How about you? any pictures of the larger pile?


  • Pretty good question, that one. What kind of bee do I want? I guess I would say one that produces a lot of honey, builds up nicely, can swarm without setting the colony back, is immune to diseases/pests, can survive any winter and will occasionally clean up my garage for me so that the wifee doesn’t start hollaring at me=) I’d be in high cotton then! Heh.

    But, in all seriousness, I would say that I am looking for a bee that does all of the above to ‘some degree’ (except the garage cleaning…). So, to the heart of your question, how do I tackle the task of beekeeping with this kind of goal? First, I have to decide how this bee would ‘come about’. How can I get back to having bees very much like the bees that my Pop kept in the 70’s? As a hobbyist, I have decided that the best way to do this is to use my strongest hives to expand each year, make sure that each hive is given a good geographic location (I can’t blame a hive for doing poorly in an area that is forage-poor) and let the weak ones die (I might combine weak with strong in the future). Finally, I am going to try to get my hands on any wild hive that I can! I am aiming for the ‘super mutt’, so to speak.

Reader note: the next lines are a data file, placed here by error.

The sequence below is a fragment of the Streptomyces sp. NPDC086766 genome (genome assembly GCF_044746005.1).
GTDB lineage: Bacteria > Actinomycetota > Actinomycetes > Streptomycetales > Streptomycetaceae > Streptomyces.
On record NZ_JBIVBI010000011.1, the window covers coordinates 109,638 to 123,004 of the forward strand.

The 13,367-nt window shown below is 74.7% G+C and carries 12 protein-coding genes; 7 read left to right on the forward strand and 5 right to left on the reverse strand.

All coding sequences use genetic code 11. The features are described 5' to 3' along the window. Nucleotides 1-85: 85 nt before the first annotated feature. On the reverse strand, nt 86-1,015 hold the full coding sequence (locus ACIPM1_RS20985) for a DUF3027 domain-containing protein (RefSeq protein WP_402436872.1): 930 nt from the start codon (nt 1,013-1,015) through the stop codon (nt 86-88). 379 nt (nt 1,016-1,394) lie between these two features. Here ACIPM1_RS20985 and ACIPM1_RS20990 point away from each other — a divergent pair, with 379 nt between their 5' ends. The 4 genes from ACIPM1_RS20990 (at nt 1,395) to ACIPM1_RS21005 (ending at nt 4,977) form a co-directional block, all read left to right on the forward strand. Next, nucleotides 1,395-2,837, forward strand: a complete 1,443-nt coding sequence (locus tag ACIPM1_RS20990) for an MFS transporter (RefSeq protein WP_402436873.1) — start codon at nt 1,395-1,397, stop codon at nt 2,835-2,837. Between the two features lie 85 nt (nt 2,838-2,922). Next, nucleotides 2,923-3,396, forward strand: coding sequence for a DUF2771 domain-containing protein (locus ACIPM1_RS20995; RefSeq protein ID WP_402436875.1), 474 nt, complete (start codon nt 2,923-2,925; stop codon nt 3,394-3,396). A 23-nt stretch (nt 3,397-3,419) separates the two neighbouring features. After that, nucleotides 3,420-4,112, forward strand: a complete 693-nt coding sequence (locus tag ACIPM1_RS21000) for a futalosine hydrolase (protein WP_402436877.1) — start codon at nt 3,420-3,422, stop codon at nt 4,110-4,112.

I do believe that this strategy is very risky in today’s environment. But, I can currently handle the risk for the sake of the knowledge.

    As to the ‘dead bees’, I honestly can’t say if it was 1 cup or 5 cups. It was a bunch. I am used to seeing anywhere from 10 to 20 dead bees near the hive. I believe that most of the dead ones get carried off. Your thoughts about the length of the cold sort of hit home here a bit, making me wonder if this hive simply didn’t get to carry them off like they normally do. I will definitely take a picture if I see this again.

  • […] weight of the hives and cracked the inner cover on both of the hives at this new out yard. Per the earlier post, I had concerns about both of these […]